Aroused Planets Crash Soundless
A monologue, I think.
Vivian’s eyes – black, no brown.
Licking now my hand
the back of my—
so aroused more erotic than i—
I’d have wanted
a thing to be
(we only have minutes)
Vivian muses – a muse amused.
She bites me it doesn’t hurt
still all I can do is watch her teeth
this not-witnessed silence might not be silence at all.
some where—two planets, three planets, crashing
into one another
(it was an accident, of sorts)
the one had only meant to lick the other on the hand (had seen this done on tv,
millennia ago) neither planet had expected to be so aroused.
“This is pleasing, momentarily, this world I am grazing. Am grazing on.”
the third planet just got caught in their rip tide
(Vivian’s eyes get darker the longer she stares. Except it’s not even Vivian)
two planets colliding and quite so close cannot be—be—be—word for
there there was must have been the sound of their crashing
but distance is too great from there to here to now (even carried on light’s coattails)
worse the planets in their crashing cannot witness my silence inside of this room, it’s not
silence at all but the memory of the imagined sound of their coming at into out of each
(in sound’s event horizon: does it go before light into gravitational collapse? what
dies first – the sound or the light?
“Thick pile of dust, what then?”)
the intelligence of this body can be neither measured nor overstated. this body is dying.
what does it understand that i cannot know?
can the body in its vast intelligence discover, emit, the sound of a universe? can it emit
the infinity of sounds within this sound? (she emits a sound, listens for the universe)
He Laughed A Little Too, but Very Low1
He thought about the goats, but then remembered his mother's warning.
He went home instead.
He laughed too little, this he knew.
But what was he supposed to –
It is here, in the marshes that we remember to play with fire.
Because this is where it's easiest to drown it.
He won't play with fire when you ask him, but if you just start playing sometimes he'll
He's very serious, but this is to be expected, since his mother has forbidden him from
A terror of falling will breed all sorts of eccentricities.
Just look at him, it's obvious.
When he laughed he laughed too low.
So she was discouraged and went elsewhere to play.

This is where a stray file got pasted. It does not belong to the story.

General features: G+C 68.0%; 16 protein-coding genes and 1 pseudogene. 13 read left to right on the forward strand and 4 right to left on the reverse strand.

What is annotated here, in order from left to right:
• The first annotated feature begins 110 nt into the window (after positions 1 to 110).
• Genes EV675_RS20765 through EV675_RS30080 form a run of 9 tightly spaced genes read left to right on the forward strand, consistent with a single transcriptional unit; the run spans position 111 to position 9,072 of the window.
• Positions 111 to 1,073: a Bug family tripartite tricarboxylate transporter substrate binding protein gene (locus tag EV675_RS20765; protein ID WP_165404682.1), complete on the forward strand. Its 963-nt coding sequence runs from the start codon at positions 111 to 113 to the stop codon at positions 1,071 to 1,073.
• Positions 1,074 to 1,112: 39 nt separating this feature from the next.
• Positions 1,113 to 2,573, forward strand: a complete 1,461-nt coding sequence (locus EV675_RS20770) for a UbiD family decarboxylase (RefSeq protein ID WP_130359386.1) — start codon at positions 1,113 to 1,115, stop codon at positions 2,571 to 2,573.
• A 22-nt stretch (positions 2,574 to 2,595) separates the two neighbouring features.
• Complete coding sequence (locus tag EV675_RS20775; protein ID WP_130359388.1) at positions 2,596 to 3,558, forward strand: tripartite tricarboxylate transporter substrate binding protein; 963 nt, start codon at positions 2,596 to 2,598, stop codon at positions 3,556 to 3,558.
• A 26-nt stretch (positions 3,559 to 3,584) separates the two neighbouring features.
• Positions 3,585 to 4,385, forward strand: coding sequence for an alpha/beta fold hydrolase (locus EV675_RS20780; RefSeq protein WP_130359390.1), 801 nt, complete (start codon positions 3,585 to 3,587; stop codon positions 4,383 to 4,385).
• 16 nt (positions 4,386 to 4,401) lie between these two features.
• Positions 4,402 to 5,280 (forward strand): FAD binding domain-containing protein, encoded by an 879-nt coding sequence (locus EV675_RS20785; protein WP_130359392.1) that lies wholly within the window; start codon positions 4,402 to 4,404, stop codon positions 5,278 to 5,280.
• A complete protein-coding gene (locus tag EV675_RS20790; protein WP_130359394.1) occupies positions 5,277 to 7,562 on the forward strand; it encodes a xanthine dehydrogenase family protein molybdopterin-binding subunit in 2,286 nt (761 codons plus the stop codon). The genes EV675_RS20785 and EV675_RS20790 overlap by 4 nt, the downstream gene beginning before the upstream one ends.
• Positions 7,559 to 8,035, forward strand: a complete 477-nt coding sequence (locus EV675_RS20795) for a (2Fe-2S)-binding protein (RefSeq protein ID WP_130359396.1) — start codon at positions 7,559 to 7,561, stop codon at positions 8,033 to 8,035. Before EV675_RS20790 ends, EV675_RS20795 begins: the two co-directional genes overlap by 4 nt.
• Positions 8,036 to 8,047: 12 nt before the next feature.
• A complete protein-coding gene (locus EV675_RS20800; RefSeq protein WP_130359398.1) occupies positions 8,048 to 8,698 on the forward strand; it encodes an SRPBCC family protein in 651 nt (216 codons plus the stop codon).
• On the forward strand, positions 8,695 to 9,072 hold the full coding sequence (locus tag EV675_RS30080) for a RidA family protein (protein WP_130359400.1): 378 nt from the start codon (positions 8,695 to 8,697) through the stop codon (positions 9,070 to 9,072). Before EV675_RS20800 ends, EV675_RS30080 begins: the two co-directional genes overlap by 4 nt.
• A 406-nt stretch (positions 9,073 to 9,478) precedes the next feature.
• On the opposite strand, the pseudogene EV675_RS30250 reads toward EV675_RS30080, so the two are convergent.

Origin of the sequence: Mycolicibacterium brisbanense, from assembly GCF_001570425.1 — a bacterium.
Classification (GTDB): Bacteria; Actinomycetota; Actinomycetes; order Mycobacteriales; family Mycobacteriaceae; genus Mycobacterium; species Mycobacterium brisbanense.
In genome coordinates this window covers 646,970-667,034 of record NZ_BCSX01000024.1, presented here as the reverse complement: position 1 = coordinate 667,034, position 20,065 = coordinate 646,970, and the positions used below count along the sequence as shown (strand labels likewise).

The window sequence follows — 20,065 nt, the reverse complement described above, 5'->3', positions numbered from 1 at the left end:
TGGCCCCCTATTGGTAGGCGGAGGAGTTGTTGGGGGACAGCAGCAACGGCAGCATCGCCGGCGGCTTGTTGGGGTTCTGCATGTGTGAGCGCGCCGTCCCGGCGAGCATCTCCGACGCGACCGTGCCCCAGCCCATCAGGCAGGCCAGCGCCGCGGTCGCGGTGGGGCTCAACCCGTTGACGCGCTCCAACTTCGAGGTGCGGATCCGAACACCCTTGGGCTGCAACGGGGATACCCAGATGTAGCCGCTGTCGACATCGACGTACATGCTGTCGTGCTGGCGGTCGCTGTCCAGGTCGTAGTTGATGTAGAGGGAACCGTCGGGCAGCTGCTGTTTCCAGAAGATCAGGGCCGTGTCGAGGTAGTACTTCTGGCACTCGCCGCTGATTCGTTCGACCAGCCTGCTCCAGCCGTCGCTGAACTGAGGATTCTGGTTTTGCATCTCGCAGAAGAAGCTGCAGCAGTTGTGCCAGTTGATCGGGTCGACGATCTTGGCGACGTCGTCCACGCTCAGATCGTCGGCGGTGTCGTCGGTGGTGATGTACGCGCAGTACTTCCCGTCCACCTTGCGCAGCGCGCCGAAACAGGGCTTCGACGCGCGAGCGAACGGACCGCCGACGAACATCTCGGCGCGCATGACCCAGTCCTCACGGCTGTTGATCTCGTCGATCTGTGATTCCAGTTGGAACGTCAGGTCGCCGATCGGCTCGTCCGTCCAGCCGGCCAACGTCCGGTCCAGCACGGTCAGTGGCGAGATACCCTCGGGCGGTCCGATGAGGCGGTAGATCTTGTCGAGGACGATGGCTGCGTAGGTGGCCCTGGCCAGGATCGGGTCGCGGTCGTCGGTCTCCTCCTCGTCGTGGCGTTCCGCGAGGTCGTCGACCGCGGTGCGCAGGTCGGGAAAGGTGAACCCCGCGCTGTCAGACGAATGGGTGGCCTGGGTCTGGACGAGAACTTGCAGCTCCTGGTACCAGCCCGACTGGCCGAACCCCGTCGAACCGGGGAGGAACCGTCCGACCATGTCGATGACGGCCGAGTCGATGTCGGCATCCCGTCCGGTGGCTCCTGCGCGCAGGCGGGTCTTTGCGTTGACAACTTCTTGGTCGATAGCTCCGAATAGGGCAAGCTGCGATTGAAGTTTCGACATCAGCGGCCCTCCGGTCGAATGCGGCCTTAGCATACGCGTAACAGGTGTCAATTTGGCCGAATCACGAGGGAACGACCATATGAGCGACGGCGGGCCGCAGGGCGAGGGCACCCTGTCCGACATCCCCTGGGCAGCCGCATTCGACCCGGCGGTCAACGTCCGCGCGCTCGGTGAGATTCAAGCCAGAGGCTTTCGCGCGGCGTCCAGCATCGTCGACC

He thinks if she comes round again maybe things will be different.
He'll never think of it for more than a moment, for fear the thought will be caught out,
but he's waiting for his mother to die.
She isn't, dying.
He thinks about things the way they were before – when he couldn't walk yet and so was
He can't remember much about before.
He goes back to the marshes but no one is there, and there've been no fires.
He wishes and wishes he weren't so serious, and tries to stumble down the hill behind
the broken steeple and perhaps scrape a knee or blacken an eye but his balance is too
good and besides he's still afraid of her, his mother.
He wishes for a time before her and doesn't think there was one.
He thought about the goats the one time, forgetting.
At the bottom of the hill and he sat, he cried and cried.
He tries to laugh again, he's getting older, but now no sound comes out at all; he
They haven't spoken in years, not since that other day when his laugh wouldn't come out
right, and she's watching from behind that tree over there.
They consider clasping hands, but then he remembers the goats and what came of
forgetting the warning, he won't do that a second time.
They falter away to forget each other's names again.
1Gertrude Stein, Three Lives
Jayita Bhattacharya is an interdisciplinary writer, director, performer and choreographer whose work includes To End To Seem To End, today like a kind of shivering, I Know the Bird By It's Call (but do you know the bird's call?), ElvisBride, Make Sweat an Oak, should we put it out? (the smoke), and Green Science Bloody Done Hate. For Curious Theatre Branch she has directed or assistant-directed Waiting for Godot, Endgame, The Caretaker, Mexico, and The Madelyn Trilogy, Part II: The McGuffins Run the 440. She holds an MFA in Writing from the School of the Art Institute of Chicago.